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  41.  58
    N. Bostrom (1999). The Doomsday Argument is Alive and Kicking. Mind 108 (431):539-551.
    A recent paper by Korb and Oliver in this journal attempts to refute the Carter-Leslie Doomsday argument. I organize their remarks into five objections and show that they all fail. Further efforts are thus called upon to find out what, if anything, is wrong with Carter and Leslie's disturbing reasoning. While ultimately unsuccessful, Korb and Oliver's objections do however in some instances force us to become clearer about what the Doomsday argument does and doesn't imply.
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  42.  31
    Nick Bostrom, Drugs Can Be Used to Treat More Than Disease.
    Future of Humanity Institute, James Martin 21st Century School, University of Oxford, Littlegate House, 16/17 St Ebbe's Street, Oxford OX1 1PT, UK; www.nickbostrom.com..
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  43.  29
    Nick Bostrom (2002). Existential Risks. Journal of Evolution and Technology 9.
    Because of accelerating technological progress, humankind may be rapidly approaching a critical phase in its career. In addition to well-known threats such as nuclear holocaust, the propects of radically transforming technologies like nanotech systems and machine intelligence present us with unprecedented opportunities and risks. Our future, and whether we will have a future at all, may well be determined by how we deal with these challenges. In the case of radically transforming technologies, a better understanding of the transition dynamics from (...)
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  44.  35
    Nick Bostrom (2009). Are You A Computer Simulation? In Susan Schneider (ed.), Science Fiction and Philosophy: From Time Travel to Superintelligence. Wiley-Blackwell 20.
  45. Nick Bostrom, R. C. W. Ettinger & Charles Tandy (eds.) (2004). Death and Anti-Death, Volume 2: Two Hundred Years After Kant, Fifty Years After Turing. Palo Alto: Ria University Press.
  46.  67
    Nick Bostrom & Anders Sandberg (2009). The Wisdom of Nature: An Evolutionary Heuristic for Human Enhancement. In Julian Savulescu & Nick Bostrom (eds.), Human Enhancement. OUP Oxford 375--416.
  47. Nick Bostrom, What is Transhumanism?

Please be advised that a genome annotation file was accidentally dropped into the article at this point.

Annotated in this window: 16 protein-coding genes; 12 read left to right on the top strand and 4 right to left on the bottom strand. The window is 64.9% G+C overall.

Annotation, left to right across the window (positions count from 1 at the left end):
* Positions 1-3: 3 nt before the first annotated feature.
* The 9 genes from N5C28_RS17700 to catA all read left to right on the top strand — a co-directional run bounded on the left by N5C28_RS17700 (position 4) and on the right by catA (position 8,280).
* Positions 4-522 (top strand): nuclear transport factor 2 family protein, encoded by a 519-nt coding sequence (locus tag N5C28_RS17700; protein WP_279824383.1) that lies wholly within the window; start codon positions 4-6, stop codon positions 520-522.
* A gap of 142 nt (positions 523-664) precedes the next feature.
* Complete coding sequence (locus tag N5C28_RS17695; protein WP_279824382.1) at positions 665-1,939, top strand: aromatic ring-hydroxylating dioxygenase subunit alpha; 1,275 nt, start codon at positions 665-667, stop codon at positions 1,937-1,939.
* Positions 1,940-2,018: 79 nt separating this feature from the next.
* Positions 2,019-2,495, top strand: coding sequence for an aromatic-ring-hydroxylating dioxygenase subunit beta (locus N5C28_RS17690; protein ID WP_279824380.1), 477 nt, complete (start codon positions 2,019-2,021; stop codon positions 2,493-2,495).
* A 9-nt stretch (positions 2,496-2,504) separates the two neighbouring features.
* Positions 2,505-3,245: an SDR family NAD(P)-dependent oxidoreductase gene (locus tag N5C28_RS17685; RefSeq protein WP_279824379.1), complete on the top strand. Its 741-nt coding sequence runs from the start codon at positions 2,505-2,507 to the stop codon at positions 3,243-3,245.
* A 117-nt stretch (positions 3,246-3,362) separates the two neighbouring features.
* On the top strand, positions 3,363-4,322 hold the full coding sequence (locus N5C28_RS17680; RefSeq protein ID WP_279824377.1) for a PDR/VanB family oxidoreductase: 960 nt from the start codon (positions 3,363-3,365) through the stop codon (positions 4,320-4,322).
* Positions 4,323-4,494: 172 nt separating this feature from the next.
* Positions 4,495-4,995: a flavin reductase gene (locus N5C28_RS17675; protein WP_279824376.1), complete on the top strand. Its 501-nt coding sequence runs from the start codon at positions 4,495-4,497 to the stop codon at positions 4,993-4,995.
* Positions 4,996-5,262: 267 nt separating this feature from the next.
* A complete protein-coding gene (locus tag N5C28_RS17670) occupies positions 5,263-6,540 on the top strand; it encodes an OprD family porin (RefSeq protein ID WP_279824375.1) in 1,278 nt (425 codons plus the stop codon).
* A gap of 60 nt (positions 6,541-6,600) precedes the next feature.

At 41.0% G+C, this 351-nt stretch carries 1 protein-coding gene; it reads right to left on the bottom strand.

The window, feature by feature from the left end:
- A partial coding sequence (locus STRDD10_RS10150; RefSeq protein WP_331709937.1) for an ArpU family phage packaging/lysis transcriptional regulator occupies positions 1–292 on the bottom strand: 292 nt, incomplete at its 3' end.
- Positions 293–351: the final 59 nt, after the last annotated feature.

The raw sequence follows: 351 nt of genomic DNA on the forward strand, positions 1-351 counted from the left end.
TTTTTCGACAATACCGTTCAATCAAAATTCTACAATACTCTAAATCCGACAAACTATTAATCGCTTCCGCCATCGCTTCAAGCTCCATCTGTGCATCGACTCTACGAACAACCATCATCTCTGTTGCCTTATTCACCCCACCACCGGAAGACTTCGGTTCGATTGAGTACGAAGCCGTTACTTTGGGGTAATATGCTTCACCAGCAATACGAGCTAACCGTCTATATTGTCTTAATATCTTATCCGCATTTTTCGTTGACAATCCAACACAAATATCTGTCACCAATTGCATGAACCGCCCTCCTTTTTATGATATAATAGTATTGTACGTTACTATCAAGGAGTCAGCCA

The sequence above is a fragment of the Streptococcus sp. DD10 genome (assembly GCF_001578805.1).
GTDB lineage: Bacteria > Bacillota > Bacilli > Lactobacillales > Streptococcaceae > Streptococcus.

Over the past few years, a new paradigm for thinking about humankind's future has begun to take shape among some leading computer scientists, neuroscientists, nanotechnologists and researchers at the forefront of technological development. The new paradigm rejects a crucial assumption that is implicit in both traditional futurology and practically all of today's political thinking. This is the assumption that the "human condition" is at root a constant. Present-day processes can be fine-tuned; wealth can be increased and redistributed; tools can be (...)
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  48.  88
    Nick Bostrom, Observation.
    Space is big. It is very, very big. On the currently most favored cosmological theories, we are living in an infinite world, a world that contains an infinite number of planets, stars, galaxies, and black holes. This is an implication of most “multiverse theoriesâ€, according to which our universe is just one in a vast ensemble of physically real universes. But it is also a consequence of the standard Big Bang cosmology, if combined with the assumption that our universe is (...)
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  49.  83
    Nick Bostrom, When Machines Outsmart Humans.
    Artificial intelligence is a possibility that should not be ignored in any serious thinking about the future, and it raises many profound issues for ethics and public policy that philosophers ought to start thinking about. This article outlines the case for thinking that human-level machine intelligence might well appear within the next half century. It then explains four immediate consequences of such a development, and argues that machine intelligence would have a revolutionary impact on a wide range of the social, (...)
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  50.  30
    Nick Bostrom (2008). The Doomsday Argument. Think 6 (17-18):23-28.
    A recent paper by Korb and Oliver in this journal attempts to refute the Carter-Leslie Doomsday argument. I organize their remarks into five objections and show that they all fail. Further efforts are thus called upon to find out what, if anything, is wrong with Carter and Leslie’s disturbing reasoning. While ultimately unsuccessful, Korb and Oliver’s objections do however in some instances force us to become clearer about what the Doomsday argument does and doesn’t imply.